- Assist the Landlord in providing mandatory disclosures to tenants: Inspections provide landlords information to provide accurate mandatory disclosures to tenants under California law. At present, landlords must provide tenants with disclosures including whether a property has lead-based paint (42 USC section 4852d), whether a property has asbestos or carcinogenic materials (Health & Safety Code sections 25915, 25249.6), whether mold is present (Health & Safety Code section 26147), or whether bed bugs are present (Civil Code section 1954.603).
- Determine that Smoke Alarms and Carbon Monoxide Detectors work properly: A landlord is required to install, maintain, and test smoke alarms for rental properties. Health & Safety Code section 13113.7. Landlords must ensure smoke alarms are operable when a new tenancy is created and during the tenancy. Smoke alarms must be installed on each floor and in each bedroom. Landlords are also required to install and maintain carbon monoxide detectors in every dwelling unit intended for occupancy. Health & Safety Code sections 13260, et. seq. If it is discovered smoke alarms and carbon monoxide detectors are not properly working, landlords could face serious fines or serious liabilities in the unfortunate event of a fire or other event.
- Complying with Senate Bill 721: California Senate Bill-721 requires landlords to conduct inspections for a building’s balconies, decks, porches, stairways, walkways, and entry structures which extend beyond the exterior walls of a building, and which have any walking surfaces which are elevated more than six feet above ground level. These inspections must be done for any multi-unit buildings with three or more units. The inspections must be performed by a licensed architect, civil or structural engineer, or building contractor, or a certified building inspector. A written report must be done within 45 days of the inspection. Any part of the building found to need repair or replacement must be corrected. The building owner must apply for a permit for the corrective work within 120 days of the owner’s receipt of the report. Landlords who fail to do these inspections, or complete the repair work, by January 1, 2025, may face fines or penalties.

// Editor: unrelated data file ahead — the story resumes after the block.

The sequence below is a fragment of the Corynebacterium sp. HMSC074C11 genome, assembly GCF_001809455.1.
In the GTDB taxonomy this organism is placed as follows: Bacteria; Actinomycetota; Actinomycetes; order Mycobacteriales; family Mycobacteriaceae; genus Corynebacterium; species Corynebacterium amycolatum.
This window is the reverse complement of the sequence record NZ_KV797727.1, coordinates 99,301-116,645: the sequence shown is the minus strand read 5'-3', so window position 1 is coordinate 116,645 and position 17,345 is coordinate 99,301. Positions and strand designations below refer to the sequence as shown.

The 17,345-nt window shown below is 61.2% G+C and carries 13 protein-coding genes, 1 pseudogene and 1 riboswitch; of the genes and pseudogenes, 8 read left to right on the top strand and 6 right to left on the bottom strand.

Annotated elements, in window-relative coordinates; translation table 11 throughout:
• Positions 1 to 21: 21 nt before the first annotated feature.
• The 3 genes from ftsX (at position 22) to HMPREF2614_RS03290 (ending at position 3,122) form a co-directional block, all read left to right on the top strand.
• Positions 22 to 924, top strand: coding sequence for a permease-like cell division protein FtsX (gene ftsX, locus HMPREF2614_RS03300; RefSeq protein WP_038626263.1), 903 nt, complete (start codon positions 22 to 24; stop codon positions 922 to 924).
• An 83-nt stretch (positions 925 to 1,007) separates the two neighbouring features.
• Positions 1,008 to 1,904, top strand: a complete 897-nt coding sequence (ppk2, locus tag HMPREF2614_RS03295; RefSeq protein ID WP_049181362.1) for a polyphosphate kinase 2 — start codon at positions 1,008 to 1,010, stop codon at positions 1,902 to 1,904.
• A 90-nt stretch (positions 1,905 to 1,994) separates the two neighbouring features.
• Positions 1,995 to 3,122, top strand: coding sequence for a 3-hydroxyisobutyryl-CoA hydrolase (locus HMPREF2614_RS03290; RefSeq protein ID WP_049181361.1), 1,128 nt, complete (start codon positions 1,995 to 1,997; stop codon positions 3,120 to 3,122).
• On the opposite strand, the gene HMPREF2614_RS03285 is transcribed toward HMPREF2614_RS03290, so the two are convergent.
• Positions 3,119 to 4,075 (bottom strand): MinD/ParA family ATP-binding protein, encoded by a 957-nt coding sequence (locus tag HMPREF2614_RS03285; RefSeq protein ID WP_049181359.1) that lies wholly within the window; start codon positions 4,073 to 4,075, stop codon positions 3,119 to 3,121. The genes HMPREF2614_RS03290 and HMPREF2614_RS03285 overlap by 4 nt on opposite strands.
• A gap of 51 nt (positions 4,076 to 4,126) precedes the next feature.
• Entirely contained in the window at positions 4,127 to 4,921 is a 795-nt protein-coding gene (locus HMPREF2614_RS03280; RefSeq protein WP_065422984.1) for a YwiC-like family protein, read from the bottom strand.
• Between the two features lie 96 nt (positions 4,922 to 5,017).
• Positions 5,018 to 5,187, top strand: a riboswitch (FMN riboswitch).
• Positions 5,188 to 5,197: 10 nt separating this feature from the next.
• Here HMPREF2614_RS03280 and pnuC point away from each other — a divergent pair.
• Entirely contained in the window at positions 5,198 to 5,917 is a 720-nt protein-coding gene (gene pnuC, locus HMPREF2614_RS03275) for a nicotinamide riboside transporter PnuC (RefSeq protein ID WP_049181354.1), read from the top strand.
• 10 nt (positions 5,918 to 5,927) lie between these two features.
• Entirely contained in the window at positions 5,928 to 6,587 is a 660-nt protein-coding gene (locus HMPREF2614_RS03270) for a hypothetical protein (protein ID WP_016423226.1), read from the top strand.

- Safeguarding the value of the property: Inspections can make certain your financial investment is protected. Discovering signs of minor property damage early will prevent them from growing into larger problems down the line. Letting property conditions slip over time will lead to more expenses, lower the property’s value, and dissuade tenants from staying. Inspections allow the landlord to make sure tenants are treating the property with respect and care. Periodic inspections provide an incentive to tenants to keep the property in good condition as they know the landlord is actively involved with managing the property.
- Controlling insurance costs: Annual health and safety inspections assist landlords in controlling their insurance costs on properties. These inspections allow landlords to repair issues before they turn into major problems at properties. In recent years, insurance companies have substantially raised insurance premiums, or refused to renew insurance policies, on properties with structural issues, water problems, or other maintenance issues.
James F. Henshall is General Counsel and Chief Financial Officer for CFG Investments, Inc., a property management and real estate sales company for income properties. Mr. Henshall can be reached at (714) 557-1430 or [email protected]